It feels like Campbell, an author of breathtaking depth and breadth whose writing is poetically descriptive in ways that makes you laugh while searing your heart to the core, has poured her very heart and soul into The Keepers.
Unflinchingly honest, grimly realistic and yet beautifully human with Jay’s palpable, unending, though sometime challenged, love for her sons a thing of tenacity and endurance, and yes, even hope of the most muscular and grounded kind, The Keepers is a novel that understands how great a toll life can exact on a person.
And how that exacting of a weighty toll can continue even past the point where any reasonable person could cope.
Held aloft but barely by Keep, an imaginary friend of sorts, both fantastically mythic and comfortingly, protectively encompassing, and friends who do their best to provide support where they can, Jay is simultaneously holding up a colossal weighty of a broken, deeply unhappy, dreams-smashed past and a present which while it has her precious, beautiful sons in it, still seems to refuse to do her any favours, especially when Teddy falls mysteriously ill and she encounters a hospital system both dismissive and only intermittently genuine in its care, adding to the sense that she is the only one in her and her sons ever-diminishing and oft-beleaguered corner.
She is also afraid of a future that has yet to show any indication it offers the hope or assurances she needs, evidenced by the scrapbooks she keeps of news stories documenting what happens to people who do not fit easily or comfortably into society’s mainstream flow.
“There is a view that we are forever bound to our mothers, a psychic, imperishable weaving. Cyclone Lonnie is forever in my head. There is no word for the power of her, nor for the power of mothers generally – an agency of terrifying magnitude, entrusted by chance, unpredictably carried to effect. We cannot be spared it; even early dead mothers have their own signature of aftershocks.” (P. 314)
Nuanced and insightful, quietly desperate and yet possessed of moments off rare transcendent joy and victory, The Keepers is an all-enveloping, richly woven and liberating story which never once feels like a slow, deadening plod through the existential weightiness of someone’s life.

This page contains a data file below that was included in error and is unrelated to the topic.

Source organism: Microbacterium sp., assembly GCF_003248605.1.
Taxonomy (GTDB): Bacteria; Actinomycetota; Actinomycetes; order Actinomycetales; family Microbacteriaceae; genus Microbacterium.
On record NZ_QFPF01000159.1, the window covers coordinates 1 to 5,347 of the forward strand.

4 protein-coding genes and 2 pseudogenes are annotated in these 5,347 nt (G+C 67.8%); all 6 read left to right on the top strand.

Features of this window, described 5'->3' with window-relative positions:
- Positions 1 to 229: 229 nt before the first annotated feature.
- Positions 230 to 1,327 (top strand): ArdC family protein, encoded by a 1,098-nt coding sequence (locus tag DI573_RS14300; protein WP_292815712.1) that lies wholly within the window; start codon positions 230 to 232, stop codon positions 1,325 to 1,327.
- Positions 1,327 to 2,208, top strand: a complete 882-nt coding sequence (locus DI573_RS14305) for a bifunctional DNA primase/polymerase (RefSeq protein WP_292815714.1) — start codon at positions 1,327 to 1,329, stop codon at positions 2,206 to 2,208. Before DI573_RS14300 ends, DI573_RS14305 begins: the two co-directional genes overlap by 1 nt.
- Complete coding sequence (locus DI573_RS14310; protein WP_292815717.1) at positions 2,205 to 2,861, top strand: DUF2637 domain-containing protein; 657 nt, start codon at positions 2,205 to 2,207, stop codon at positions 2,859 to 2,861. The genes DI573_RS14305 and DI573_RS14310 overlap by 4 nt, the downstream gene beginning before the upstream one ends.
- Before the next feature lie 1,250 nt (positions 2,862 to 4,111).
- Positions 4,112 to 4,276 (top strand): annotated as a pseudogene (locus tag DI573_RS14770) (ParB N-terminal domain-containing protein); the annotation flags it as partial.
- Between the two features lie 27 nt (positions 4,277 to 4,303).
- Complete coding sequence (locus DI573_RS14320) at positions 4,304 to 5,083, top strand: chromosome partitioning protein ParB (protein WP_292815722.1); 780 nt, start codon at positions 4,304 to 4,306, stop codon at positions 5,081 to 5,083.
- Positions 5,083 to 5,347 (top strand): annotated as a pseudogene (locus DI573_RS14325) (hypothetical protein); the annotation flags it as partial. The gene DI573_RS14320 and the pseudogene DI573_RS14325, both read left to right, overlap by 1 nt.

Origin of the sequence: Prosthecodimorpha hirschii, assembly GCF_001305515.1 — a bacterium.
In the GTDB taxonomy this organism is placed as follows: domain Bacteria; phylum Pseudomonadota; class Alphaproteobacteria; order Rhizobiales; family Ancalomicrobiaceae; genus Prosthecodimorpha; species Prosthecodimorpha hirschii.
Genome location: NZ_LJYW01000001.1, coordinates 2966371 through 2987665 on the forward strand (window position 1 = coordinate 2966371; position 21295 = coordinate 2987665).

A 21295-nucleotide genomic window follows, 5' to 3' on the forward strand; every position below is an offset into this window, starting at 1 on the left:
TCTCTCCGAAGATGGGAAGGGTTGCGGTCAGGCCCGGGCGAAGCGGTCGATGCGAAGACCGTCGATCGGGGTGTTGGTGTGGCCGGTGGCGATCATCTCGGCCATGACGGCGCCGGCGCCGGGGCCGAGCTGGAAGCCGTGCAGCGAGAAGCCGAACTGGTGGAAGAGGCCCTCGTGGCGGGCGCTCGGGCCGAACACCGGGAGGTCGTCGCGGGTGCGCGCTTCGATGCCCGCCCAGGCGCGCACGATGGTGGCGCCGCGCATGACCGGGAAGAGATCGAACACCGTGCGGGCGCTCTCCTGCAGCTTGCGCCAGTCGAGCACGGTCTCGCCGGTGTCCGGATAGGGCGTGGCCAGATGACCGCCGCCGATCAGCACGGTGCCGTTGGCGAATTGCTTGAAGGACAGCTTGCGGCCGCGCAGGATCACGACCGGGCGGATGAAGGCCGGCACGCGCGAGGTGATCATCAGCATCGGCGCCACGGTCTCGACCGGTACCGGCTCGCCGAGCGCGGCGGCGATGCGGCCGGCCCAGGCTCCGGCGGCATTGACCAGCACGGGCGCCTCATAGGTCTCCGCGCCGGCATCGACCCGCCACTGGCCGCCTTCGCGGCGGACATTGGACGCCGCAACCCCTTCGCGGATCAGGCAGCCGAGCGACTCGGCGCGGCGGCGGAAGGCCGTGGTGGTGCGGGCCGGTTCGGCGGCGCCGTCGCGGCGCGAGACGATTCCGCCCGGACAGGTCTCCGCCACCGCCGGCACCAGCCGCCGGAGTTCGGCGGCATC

With elements of almost urban realism set against a life that is grindingly real and sometimes oppressively lacking in options or respite, The Keepers is really a celebration of sorts – of tenacity, of hope, and of continuing on even when a thousand terrible options fill your waking and sleeping hours.
Don’t expect cake and streamers though – it’s not that kind of celebration; what it is, and it feels more precious than the light, bright confetti-filled giddiness of yet another gathering of people for an hour or two of jollity, is an evocation of what it feels to have the weight of the world thrown at you and land on your shoulders, and yet, how despite all that, and the weight on Jay is neverendingly considerable, you still keep walking.
The Keepers holds up high in terms both furiously agonisingly and quietly accepting, and always honest to its core, a tenuous, fragile sense of victory that Jay has survived her mother’s abuse, her husband’s immaturely cruel indifference, a community that professes care but seems unwilling to genuinely deliver it, and that she has emerged, wounded but standing and alive, her two gloriously good sons with her, at the other end, with a future that might still be uncertain but which will still happen in some form, however imperfect, laced with a hope that Jay scarcely can believe is hers to hold.